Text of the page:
Meanwhile, Jeff is hitching a free ride back home and happens to be smoking in the vestibule near Owens’ compartment. Carl makes Vicki entice Jeff, who isn’t acquainted with her, away from the area so that he can leave unseen. Vicki and Jeff share a cigarette and a kiss. At the end of the journey, Jeff realizes that Vicki are married.

Jeff is called as a witness in the murder’s investigation. The train’s passengers that night are asked to stand. When he’s asked if he had seen any of them, Jeff looks at Vicki before saying no.

Vicki and Jeff resume their relationship, and she opens up about Carl’s abusive behavior.  But she doesn’t tell the whole truth, that she’d gone to Owens’ compartment for a liaison.

Jeff questions her lack of distress, when she’d come upon him in the vestibule. Vicki says she’s frightened of Carl’s temper.

Meanwhile, Ellen sells him a ticket to a local dance, hoping he’ll ask her to go, though she knows he’s involved with Vicki.

Jeff tells Vicki he wants to marry her if she leaves her husband. She finally tells the entire truth about Owens’ murder and the letter.  Jeff, the optimistic American believes they can work it all out.

Carl. drinking again, loses his job. Vicki tells Jeff that her husband is selling the house, forcing her to leave town with him. Unable to find the letter, she suspects that Carl has it.  Vicki expresses feelings of doom, when she says, “If only we’d been luckier. If something had happened to him, at the yards.” Jeff understands what she means.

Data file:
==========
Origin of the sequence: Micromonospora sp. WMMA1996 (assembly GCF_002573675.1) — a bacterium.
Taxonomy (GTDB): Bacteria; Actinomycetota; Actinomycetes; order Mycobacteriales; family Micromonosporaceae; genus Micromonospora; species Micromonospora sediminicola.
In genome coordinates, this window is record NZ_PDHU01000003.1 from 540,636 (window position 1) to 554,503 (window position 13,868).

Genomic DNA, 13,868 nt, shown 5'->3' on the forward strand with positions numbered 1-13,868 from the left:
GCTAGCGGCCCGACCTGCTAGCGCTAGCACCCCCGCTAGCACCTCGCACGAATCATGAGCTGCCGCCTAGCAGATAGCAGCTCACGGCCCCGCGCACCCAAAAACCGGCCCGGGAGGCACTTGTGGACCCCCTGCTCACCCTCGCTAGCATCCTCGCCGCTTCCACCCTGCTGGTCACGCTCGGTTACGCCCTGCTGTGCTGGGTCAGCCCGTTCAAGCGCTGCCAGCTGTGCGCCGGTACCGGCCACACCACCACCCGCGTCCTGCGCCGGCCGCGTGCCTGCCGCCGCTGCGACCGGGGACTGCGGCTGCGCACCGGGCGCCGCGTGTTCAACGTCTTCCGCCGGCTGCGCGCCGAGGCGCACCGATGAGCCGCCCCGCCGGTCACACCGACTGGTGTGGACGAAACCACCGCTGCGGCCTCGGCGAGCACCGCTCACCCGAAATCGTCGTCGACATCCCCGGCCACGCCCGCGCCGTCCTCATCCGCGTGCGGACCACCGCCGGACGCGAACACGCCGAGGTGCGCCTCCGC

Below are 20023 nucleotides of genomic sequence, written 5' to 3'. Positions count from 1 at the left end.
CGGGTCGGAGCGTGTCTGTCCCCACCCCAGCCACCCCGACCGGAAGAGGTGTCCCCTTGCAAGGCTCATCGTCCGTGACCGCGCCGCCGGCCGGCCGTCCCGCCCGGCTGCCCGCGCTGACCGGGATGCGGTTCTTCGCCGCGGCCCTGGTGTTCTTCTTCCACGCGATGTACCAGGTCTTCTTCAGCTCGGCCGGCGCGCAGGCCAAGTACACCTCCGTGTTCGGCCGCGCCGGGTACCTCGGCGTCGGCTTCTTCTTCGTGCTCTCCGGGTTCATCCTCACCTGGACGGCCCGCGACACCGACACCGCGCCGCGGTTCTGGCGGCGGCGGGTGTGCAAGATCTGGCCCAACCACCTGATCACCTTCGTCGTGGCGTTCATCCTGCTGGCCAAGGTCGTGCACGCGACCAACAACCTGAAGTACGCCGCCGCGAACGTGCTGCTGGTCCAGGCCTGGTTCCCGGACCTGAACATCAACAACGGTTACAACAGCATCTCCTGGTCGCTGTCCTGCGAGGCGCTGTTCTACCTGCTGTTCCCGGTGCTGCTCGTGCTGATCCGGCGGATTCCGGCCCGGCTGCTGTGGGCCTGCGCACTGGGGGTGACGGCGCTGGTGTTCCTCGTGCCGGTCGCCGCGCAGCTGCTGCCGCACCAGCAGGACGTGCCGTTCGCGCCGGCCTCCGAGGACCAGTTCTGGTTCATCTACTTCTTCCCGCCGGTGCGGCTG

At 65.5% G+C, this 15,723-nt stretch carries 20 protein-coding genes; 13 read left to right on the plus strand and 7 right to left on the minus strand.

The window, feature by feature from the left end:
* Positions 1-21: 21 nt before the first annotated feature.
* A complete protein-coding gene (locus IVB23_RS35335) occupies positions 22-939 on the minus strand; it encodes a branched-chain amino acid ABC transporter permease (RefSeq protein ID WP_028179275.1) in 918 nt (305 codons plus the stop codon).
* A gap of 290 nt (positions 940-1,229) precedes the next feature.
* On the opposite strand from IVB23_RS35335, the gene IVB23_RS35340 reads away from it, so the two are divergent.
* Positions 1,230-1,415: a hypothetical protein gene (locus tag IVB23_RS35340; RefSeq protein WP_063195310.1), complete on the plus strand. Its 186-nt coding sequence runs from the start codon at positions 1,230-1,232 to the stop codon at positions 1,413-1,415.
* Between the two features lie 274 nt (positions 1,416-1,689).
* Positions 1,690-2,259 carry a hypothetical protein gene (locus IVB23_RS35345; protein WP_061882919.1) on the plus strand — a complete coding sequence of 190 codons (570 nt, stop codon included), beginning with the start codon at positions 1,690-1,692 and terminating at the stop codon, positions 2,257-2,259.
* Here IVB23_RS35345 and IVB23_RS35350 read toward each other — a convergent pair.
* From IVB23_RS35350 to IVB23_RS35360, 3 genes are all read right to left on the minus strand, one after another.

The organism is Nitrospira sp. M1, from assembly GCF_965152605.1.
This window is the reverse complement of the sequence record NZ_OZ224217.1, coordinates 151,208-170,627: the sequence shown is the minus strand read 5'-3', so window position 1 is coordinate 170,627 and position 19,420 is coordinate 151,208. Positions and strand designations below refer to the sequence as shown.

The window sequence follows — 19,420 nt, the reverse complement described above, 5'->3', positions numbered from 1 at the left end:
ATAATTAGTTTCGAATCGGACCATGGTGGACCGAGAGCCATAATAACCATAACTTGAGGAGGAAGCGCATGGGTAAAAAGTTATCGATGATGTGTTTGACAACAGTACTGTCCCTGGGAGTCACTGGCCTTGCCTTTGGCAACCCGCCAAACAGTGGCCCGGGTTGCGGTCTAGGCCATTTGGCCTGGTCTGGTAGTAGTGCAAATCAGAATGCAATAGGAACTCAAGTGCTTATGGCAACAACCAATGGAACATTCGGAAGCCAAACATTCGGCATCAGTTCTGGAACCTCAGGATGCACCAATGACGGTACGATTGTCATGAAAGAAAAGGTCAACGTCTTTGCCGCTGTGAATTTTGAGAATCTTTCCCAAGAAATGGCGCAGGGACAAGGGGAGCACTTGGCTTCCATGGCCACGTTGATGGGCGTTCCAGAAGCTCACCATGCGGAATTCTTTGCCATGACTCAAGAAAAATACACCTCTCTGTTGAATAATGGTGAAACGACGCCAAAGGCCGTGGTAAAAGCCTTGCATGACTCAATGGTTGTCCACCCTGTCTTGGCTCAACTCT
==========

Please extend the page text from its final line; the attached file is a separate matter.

Carl stumbles from Duggan’s Bar all drunk. Jeff follows, clutching a monkey wrench he’s retrieved from a tool locker there. A passing train blocks the view. Did Jeff bludgeon Carl to death?

Jeff tells Vicki’s he couldn’t do it. He accuses Vicki of setting him up to kill her husband. She protests, arguing that if Jeff really loved her, he would’ve killed for her. She equate his Korean war experience with this situation, and Jeff gets upset.  However, he gives her the letter, which he took from the Carl when he was drunk.

Now free to leave Carl and, Vicki gets on the next train, which Jeff is conducting. Carl enters Vicki’s compartment, imploring her not to leave him. He even offers her the letter only to be told that he doesn’t have it.